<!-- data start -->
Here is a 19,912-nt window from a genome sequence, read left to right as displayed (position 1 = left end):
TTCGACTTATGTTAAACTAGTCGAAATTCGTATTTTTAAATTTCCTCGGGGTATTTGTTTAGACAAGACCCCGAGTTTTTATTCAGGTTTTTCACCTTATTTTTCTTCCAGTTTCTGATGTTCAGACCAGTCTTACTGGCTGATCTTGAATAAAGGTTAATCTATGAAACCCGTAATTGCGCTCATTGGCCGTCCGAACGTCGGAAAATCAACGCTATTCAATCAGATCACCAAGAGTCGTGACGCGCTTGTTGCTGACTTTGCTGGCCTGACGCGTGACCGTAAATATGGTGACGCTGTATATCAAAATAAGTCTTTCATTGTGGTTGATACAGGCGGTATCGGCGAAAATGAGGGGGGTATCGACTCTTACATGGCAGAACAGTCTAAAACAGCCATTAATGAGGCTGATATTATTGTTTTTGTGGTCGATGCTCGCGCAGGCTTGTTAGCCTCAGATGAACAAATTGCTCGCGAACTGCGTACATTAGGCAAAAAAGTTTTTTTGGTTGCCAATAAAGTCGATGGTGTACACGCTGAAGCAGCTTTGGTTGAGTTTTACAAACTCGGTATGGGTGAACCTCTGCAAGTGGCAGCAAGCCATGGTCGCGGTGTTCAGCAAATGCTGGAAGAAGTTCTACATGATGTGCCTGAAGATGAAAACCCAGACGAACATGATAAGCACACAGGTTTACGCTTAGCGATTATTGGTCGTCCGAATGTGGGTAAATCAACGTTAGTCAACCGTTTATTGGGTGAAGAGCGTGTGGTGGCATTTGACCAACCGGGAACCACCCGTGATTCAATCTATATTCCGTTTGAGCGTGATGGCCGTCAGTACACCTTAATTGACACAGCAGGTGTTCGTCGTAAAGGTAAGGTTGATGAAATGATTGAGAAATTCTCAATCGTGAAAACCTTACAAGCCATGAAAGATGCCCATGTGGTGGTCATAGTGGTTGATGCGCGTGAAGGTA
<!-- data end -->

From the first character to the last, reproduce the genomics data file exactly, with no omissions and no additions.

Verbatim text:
Here is a 19,912-nt window from a genome sequence, read left to right as displayed (position 1 = left end):
TTCGACTTATGTTAAACTAGTCGAAATTCGTATTTTTAAATTTCCTCGGGGTATTTGTTTAGACAAGACCCCGAGTTTTTATTCAGGTTTTTCACCTTATTTTTCTTCCAGTTTCTGATGTTCAGACCAGTCTTACTGGCTGATCTTGAATAAAGGTTAATCTATGAAACCCGTAATTGCGCTCATTGGCCGTCCGAACGTCGGAAAATCAACGCTATTCAATCAGATCACCAAGAGTCGTGACGCGCTTGTTGCTGACTTTGCTGGCCTGACGCGTGACCGTAAATATGGTGACGCTGTATATCAAAATAAGTCTTTCATTGTGGTTGATACAGGCGGTATCGGCGAAAATGAGGGGGGTATCGACTCTTACATGGCAGAACAGTCTAAAACAGCCATTAATGAGGCTGATATTATTGTTTTTGTGGTCGATGCTCGCGCAGGCTTGTTAGCCTCAGATGAACAAATTGCTCGCGAACTGCGTACATTAGGCAAAAAAGTTTTTTTGGTTGCCAATAAAGTCGATGGTGTACACGCTGAAGCAGCTTTGGTTGAGTTTTACAAACTCGGTATGGGTGAACCTCTGCAAGTGGCAGCAAGCCATGGTCGCGGTGTTCAGCAAATGCTGGAAGAAGTTCTACATGATGTGCCTGAAGATGAAAACCCAGACGAACATGATAAGCACACAGGTTTACGCTTAGCGATTATTGGTCGTCCGAATGTGGGTAAATCAACGTTAGTCAACCGTTTATTGGGTGAAGAGCGTGTGGTGGCATTTGACCAACCGGGAACCACCCGTGATTCAATCTATATTCCGTTTGAGCGTGATGGCCGTCAGTACACCTTAATTGACACAGCAGGTGTTCGTCGTAAAGGTAAGGTTGATGAAATGATTGAGAAATTCTCAATCGTGAAAACCTTACAAGCCATGAAAGATGCCCATGTGGTGGTCATAGTGGTTGATGCGCGTGAAGGTA